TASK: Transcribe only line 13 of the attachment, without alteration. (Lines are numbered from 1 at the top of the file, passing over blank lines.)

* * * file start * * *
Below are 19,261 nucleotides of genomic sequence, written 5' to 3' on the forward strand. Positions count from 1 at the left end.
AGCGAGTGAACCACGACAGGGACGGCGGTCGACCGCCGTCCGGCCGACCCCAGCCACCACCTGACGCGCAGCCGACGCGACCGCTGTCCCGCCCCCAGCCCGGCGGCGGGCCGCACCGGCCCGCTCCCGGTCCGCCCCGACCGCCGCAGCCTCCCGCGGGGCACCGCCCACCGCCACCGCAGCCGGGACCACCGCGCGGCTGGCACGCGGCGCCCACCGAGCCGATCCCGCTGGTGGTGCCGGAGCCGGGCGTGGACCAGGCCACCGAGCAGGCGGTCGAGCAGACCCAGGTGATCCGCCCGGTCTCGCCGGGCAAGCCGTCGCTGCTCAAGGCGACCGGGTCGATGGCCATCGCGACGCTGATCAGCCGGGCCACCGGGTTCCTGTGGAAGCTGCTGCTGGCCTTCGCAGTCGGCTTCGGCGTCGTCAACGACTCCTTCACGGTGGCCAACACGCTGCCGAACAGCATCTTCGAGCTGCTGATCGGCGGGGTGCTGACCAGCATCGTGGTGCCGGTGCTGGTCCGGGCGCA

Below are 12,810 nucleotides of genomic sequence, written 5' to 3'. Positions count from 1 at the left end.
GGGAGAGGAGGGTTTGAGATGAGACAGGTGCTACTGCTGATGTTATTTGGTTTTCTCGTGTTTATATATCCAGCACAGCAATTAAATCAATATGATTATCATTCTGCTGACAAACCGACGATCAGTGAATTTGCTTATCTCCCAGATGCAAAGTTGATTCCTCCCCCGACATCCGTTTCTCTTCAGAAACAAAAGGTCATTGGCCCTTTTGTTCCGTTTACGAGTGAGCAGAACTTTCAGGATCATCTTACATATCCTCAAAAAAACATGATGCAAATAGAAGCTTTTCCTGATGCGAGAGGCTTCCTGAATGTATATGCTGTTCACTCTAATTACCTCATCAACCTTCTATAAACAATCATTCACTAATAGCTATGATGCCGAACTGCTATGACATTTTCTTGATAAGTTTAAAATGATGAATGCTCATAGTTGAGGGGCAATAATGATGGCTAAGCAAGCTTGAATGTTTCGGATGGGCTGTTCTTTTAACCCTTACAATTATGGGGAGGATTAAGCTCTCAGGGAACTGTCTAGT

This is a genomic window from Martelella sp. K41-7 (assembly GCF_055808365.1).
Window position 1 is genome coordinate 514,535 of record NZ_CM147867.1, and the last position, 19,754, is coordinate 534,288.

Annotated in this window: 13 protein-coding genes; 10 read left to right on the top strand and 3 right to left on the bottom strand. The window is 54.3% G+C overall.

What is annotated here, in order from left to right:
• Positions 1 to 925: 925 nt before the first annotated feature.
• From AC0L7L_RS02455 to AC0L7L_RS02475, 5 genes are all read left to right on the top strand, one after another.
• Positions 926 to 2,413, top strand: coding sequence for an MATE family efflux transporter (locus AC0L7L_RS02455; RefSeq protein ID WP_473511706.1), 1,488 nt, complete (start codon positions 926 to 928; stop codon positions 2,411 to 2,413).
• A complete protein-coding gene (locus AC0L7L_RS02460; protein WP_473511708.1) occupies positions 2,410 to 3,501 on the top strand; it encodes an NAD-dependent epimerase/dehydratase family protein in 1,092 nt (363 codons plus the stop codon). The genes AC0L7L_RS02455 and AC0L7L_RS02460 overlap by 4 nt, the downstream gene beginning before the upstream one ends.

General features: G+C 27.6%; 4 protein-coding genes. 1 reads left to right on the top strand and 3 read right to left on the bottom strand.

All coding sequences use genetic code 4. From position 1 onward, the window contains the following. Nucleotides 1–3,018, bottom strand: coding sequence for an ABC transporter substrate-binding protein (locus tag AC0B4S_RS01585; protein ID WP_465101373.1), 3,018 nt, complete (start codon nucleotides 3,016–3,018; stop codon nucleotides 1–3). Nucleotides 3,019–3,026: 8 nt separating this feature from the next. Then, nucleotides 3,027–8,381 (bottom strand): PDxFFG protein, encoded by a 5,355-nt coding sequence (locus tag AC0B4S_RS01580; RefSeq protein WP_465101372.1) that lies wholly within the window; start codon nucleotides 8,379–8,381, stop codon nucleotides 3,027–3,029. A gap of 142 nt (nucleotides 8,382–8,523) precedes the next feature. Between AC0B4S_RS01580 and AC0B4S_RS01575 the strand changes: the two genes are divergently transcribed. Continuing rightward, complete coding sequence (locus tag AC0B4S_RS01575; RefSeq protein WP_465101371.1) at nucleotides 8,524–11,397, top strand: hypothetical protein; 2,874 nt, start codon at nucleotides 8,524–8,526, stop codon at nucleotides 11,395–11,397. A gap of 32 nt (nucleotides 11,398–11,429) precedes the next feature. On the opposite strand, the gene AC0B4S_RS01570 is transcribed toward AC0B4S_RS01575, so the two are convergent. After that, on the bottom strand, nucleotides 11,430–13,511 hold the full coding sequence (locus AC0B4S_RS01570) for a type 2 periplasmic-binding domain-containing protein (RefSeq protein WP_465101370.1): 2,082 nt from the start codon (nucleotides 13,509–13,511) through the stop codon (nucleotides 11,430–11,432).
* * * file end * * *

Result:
General features: G+C 27.6%; 4 protein-coding genes. 1 reads left to right on the top strand and 3 read right to left on the bottom strand.